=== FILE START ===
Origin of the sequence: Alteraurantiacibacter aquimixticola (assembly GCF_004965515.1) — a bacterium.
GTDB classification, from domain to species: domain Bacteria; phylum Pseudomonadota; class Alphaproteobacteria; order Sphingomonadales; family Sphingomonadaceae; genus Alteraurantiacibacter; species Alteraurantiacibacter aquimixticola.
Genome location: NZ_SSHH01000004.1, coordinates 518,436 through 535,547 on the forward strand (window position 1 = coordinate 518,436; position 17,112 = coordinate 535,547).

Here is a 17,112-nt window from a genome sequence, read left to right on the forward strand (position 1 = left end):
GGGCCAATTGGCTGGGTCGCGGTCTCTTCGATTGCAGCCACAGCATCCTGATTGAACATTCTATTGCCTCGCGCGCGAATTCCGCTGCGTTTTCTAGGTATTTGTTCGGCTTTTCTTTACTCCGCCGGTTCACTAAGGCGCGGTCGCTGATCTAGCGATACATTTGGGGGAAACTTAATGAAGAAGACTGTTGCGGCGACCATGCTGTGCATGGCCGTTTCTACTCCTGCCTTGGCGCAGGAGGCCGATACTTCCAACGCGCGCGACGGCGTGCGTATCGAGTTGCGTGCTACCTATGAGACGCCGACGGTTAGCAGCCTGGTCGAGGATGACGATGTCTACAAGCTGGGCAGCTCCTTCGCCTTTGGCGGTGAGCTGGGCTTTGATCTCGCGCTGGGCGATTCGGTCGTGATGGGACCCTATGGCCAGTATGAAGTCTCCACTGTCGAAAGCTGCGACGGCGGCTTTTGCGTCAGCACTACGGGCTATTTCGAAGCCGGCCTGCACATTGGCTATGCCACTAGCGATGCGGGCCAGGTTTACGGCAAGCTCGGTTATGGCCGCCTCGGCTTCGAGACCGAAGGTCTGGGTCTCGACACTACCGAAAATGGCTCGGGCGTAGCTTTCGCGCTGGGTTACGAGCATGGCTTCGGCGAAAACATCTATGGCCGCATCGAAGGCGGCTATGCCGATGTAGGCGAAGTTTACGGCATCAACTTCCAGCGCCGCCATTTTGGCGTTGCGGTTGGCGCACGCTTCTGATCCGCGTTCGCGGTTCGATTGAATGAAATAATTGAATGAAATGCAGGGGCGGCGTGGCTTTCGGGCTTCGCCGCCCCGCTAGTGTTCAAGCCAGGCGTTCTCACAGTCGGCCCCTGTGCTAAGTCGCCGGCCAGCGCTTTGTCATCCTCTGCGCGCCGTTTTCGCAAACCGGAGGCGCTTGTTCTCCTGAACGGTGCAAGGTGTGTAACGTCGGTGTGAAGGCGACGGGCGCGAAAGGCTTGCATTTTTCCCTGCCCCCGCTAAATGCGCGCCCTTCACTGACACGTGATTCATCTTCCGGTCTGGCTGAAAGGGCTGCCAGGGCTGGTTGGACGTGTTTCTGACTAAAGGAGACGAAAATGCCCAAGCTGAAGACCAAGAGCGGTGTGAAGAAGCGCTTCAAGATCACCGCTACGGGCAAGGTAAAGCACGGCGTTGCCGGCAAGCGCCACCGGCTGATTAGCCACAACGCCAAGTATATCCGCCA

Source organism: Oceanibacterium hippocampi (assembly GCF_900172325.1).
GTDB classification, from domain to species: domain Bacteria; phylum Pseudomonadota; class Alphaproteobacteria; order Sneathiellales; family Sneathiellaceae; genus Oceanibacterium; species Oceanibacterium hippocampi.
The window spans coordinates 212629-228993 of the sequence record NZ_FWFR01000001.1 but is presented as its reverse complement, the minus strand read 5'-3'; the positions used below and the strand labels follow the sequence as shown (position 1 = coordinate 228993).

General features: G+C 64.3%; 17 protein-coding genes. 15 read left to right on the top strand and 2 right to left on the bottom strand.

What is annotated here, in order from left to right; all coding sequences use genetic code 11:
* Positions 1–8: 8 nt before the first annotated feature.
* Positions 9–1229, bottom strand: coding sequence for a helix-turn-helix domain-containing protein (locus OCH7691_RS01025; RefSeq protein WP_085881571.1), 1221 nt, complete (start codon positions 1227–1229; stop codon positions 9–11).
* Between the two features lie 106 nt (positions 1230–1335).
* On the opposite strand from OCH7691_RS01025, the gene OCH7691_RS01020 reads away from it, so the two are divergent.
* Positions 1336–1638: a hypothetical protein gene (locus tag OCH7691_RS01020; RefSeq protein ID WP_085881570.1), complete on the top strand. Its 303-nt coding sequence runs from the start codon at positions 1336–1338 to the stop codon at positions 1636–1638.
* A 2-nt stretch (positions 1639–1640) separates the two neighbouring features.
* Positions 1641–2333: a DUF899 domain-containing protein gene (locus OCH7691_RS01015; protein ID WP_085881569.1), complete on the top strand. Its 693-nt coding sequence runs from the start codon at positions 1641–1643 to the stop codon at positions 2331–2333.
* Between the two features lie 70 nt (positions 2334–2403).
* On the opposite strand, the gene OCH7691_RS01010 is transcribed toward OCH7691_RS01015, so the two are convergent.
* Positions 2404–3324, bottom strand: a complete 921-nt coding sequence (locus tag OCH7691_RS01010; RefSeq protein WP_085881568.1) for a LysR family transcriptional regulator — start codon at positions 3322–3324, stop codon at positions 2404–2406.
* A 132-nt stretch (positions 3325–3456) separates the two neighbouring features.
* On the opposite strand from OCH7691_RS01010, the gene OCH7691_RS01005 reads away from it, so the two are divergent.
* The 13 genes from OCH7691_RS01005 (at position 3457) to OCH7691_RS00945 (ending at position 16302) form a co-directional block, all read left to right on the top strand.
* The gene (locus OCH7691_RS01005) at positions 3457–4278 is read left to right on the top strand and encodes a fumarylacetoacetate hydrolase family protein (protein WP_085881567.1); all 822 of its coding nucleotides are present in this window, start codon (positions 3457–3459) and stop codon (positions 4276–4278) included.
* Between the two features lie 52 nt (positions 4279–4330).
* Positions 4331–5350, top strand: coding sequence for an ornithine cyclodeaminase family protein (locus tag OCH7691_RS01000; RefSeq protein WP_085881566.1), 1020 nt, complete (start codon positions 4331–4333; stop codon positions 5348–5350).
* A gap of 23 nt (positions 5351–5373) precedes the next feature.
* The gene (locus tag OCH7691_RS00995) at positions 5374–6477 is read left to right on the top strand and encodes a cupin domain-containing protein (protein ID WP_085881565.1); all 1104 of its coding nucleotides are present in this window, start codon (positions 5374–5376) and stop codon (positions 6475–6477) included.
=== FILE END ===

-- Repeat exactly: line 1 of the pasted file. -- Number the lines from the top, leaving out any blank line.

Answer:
Origin of the sequence: Alteraurantiacibacter aquimixticola (assembly GCF_004965515.1) — a bacterium.